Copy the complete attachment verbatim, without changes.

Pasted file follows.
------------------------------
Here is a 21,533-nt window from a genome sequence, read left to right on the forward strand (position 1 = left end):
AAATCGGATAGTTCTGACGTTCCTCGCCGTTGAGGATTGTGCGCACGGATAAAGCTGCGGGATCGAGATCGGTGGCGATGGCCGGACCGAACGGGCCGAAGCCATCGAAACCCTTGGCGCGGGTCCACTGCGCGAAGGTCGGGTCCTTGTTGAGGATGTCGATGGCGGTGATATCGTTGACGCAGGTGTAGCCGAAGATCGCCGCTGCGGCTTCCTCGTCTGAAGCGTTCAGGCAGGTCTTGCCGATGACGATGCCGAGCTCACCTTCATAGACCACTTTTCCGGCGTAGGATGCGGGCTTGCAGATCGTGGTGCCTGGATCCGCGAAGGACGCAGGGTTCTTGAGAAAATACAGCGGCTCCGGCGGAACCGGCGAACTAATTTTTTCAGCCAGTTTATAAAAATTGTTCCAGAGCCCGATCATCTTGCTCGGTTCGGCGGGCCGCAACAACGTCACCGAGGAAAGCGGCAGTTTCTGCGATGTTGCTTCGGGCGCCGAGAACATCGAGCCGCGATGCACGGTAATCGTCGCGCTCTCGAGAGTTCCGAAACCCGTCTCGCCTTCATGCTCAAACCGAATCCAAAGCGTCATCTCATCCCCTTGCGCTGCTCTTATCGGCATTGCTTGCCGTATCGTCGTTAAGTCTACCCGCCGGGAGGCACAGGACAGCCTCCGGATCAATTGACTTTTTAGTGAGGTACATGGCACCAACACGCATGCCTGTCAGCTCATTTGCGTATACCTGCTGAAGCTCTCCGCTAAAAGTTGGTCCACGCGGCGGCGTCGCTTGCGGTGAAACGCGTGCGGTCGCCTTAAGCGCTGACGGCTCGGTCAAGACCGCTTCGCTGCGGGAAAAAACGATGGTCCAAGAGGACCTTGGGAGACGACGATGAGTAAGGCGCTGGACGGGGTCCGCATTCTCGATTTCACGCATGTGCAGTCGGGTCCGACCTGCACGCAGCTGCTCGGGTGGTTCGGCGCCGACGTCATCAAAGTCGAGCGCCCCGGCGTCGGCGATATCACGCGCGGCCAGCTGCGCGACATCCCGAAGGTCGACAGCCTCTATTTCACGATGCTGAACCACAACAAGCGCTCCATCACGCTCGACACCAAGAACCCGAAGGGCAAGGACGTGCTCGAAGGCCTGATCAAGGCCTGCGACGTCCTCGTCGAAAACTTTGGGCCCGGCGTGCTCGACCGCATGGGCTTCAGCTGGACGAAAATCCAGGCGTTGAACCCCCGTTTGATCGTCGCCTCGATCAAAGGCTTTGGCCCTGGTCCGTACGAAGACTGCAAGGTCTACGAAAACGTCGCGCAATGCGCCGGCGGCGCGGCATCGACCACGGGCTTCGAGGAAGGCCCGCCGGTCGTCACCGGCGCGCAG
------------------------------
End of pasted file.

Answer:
Here is a 21,533-nt window from a genome sequence, read left to right on the forward strand (position 1 = left end):
AAATCGGATAGTTCTGACGTTCCTCGCCGTTGAGGATTGTGCGCACGGATAAAGCTGCGGGATCGAGATCGGTGGCGATGGCCGGACCGAACGGGCCGAAGCCATCGAAACCCTTGGCGCGGGTCCACTGCGCGAAGGTCGGGTCCTTGTTGAGGATGTCGATGGCGGTGATATCGTTGACGCAGGTGTAGCCGAAGATCGCCGCTGCGGCTTCCTCGTCTGAAGCGTTCAGGCAGGTCTTGCCGATGACGATGCCGAGCTCACCTTCATAGACCACTTTTCCGGCGTAGGATGCGGGCTTGCAGATCGTGGTGCCTGGATCCGCGAAGGACGCAGGGTTCTTGAGAAAATACAGCGGCTCCGGCGGAACCGGCGAACTAATTTTTTCAGCCAGTTTATAAAAATTGTTCCAGAGCCCGATCATCTTGCTCGGTTCGGCGGGCCGCAACAACGTCACCGAGGAAAGCGGCAGTTTCTGCGATGTTGCTTCGGGCGCCGAGAACATCGAGCCGCGATGCACGGTAATCGTCGCGCTCTCGAGAGTTCCGAAACCCGTCTCGCCTTCATGCTCAAACCGAATCCAAAGCGTCATCTCATCCCCTTGCGCTGCTCTTATCGGCATTGCTTGCCGTATCGTCGTTAAGTCTACCCGCCGGGAGGCACAGGACAGCCTCCGGATCAATTGACTTTTTAGTGAGGTACATGGCACCAACACGCATGCCTGTCAGCTCATTTGCGTATACCTGCTGAAGCTCTCCGCTAAAAGTTGGTCCACGCGGCGGCGTCGCTTGCGGTGAAACGCGTGCGGTCGCCTTAAGCGCTGACGGCTCGGTCAAGACCGCTTCGCTGCGGGAAAAAACGATGGTCCAAGAGGACCTTGGGAGACGACGATGAGTAAGGCGCTGGACGGGGTCCGCATTCTCGATTTCACGCATGTGCAGTCGGGTCCGACCTGCACGCAGCTGCTCGGGTGGTTCGGCGCCGACGTCATCAAAGTCGAGCGCCCCGGCGTCGGCGATATCACGCGCGGCCAGCTGCGCGACATCCCGAAGGTCGACAGCCTCTATTTCACGATGCTGAACCACAACAAGCGCTCCATCACGCTCGACACCAAGAACCCGAAGGGCAAGGACGTGCTCGAAGGCCTGATCAAGGCCTGCGACGTCCTCGTCGAAAACTTTGGGCCCGGCGTGCTCGACCGCATGGGCTTCAGCTGGACGAAAATCCAGGCGTTGAACCCCCGTTTGATCGTCGCCTCGATCAAAGGCTTTGGCCCTGGTCCGTACGAAGACTGCAAGGTCTACGAAAACGTCGCGCAATGCGCCGGCGGCGCGGCATCGACCACGGGCTTCGAGGAAGGCCCGCCGGTCGTCACCGGCGCGCAG